Teen Book Guides earn volunteer hours by helping 1st-3rd grade readers who are having challenges with reading. It creates a mentoring relationship between a teen and a child to increase the child’s reading confidence and skills.
Training for the program will be held on Thursday, October 3 from 5:30-6:30 p.m.
The fall program runs Thursday, October 10-Thursday, December 12, 2019 (excluding October 31 and November 28).
You may have noticed a little something different about Evolver today... it has a new look!
Over the past year, we've been working on streamlining the content on the teen site. We wanted to get rid of pages that weren't being used in order to get our users (you!) to the most important resources. Now that outdated content is out of the way and existing content is being updated and refined, we are ready to modernize the look and feel of Evolver.
It’s almost August?! How did that happen? Summer’s almost over, and whether you need something for a summer reading assignment or just don’t want to get bogged down in a 500-page novel, here are some quick reads that you can fit in before the end of summer break:
A Monster Calls by Patrick Ness
July is National Anti-Boredom Month, and what better way to combat boredom than with a book? But what do you do when you simply can’t find that next perfect read? Maybe you’ve just finished something amazing and are suffering from serious TEABS (The End of an Awesome Book Syndrome). You know the feeling -- you’re not quite ready to move on from the people and places your last book took you to. Or maybe you’re in the dreaded book slump, when you just can’t find anything that really sucks you in.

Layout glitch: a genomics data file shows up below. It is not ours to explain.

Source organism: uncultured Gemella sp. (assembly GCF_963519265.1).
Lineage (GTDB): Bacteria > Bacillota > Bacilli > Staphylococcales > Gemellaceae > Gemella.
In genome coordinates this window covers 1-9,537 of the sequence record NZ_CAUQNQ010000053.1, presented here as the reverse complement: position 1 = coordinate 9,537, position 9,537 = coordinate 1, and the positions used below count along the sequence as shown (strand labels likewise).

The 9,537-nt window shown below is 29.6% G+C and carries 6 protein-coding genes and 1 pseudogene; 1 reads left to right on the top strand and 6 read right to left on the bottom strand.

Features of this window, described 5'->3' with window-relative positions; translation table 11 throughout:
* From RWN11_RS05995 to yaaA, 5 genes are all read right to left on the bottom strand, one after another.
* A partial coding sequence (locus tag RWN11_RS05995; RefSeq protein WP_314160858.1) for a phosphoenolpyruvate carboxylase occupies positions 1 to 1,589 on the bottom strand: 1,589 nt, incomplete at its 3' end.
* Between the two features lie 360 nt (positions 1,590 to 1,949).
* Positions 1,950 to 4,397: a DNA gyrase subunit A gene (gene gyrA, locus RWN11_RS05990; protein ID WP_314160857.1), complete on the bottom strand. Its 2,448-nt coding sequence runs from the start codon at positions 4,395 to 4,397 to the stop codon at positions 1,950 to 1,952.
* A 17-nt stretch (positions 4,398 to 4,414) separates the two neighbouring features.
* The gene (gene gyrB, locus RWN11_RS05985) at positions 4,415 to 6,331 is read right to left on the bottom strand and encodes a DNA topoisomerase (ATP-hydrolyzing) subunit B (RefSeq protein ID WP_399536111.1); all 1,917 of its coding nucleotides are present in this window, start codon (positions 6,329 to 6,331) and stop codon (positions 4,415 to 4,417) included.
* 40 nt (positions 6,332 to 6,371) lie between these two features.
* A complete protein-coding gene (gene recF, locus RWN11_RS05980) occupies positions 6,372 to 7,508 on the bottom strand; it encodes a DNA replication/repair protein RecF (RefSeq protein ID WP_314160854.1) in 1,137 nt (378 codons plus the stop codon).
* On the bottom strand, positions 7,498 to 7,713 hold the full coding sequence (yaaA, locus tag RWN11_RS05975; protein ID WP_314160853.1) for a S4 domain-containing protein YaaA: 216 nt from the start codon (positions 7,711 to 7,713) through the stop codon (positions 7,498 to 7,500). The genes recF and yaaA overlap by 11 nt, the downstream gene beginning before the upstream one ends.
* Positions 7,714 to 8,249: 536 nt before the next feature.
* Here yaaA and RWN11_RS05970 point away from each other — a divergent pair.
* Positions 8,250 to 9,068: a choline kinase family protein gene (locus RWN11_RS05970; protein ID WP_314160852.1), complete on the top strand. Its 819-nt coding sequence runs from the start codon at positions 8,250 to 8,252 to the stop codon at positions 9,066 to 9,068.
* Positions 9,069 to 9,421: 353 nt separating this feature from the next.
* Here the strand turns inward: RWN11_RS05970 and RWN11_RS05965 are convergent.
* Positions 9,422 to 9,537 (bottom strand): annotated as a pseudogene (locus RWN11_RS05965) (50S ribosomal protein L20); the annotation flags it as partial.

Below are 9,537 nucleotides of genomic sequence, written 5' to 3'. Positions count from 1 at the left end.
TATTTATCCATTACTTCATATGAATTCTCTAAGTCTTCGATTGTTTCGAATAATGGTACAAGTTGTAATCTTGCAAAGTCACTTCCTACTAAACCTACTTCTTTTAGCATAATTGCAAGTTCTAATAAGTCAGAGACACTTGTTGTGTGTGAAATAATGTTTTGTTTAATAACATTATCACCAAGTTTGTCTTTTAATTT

Dreading the long, hot days of summer ahead? Of course not! But just in case you find yourself in the throes of boredom, try out these fun, free or almost free activities:
Visit a museum. Did you know you can get free passes through Denver Public Library?
Sleep under the stars
Have a water fight
Pretend you’re a tourist and visit one of Denver’s attractions
Have a picnic
Look around! Nature is full of patterns and shapes like the spiral symmetry of a pinecone. True, there are shapes that also appear fragmented or irregular but often there are smaller, self-similar shapes to the larger shape - for example, a tree branch has a similar shape to the larger tree. Mathematician Benoit Mandelbrot defined these "family of shapes" as "fractals" or the "geometry of nature."
You’ve already got that required reading list knocked out, right? Who wouldn’t want to start right into Tortilla Flats or Lord of Flies, keeping in mind the dreaded inevitable essays to follow? Give yourself a break and dig into something fun, relatable, quirky, or thrilling, just something wonderful to escape into for a little while or a whole afternoon!
I’m writing this particular post to encourage you to be a tourist in your own city—Denver! Between the drudgery and routine of going to school, plus maybe you also have extra activities at school or a job, going home, doing homework, then getting up to do it all again the next day, it’s so easy to forget that you live in a completely awesome city. I recently had out-of-town guests staying at my house and consequently wound up showing them around and entertaining them. During a short driving tour of our “Queen City of the Plains,” it really struck me: Denver is wonderful!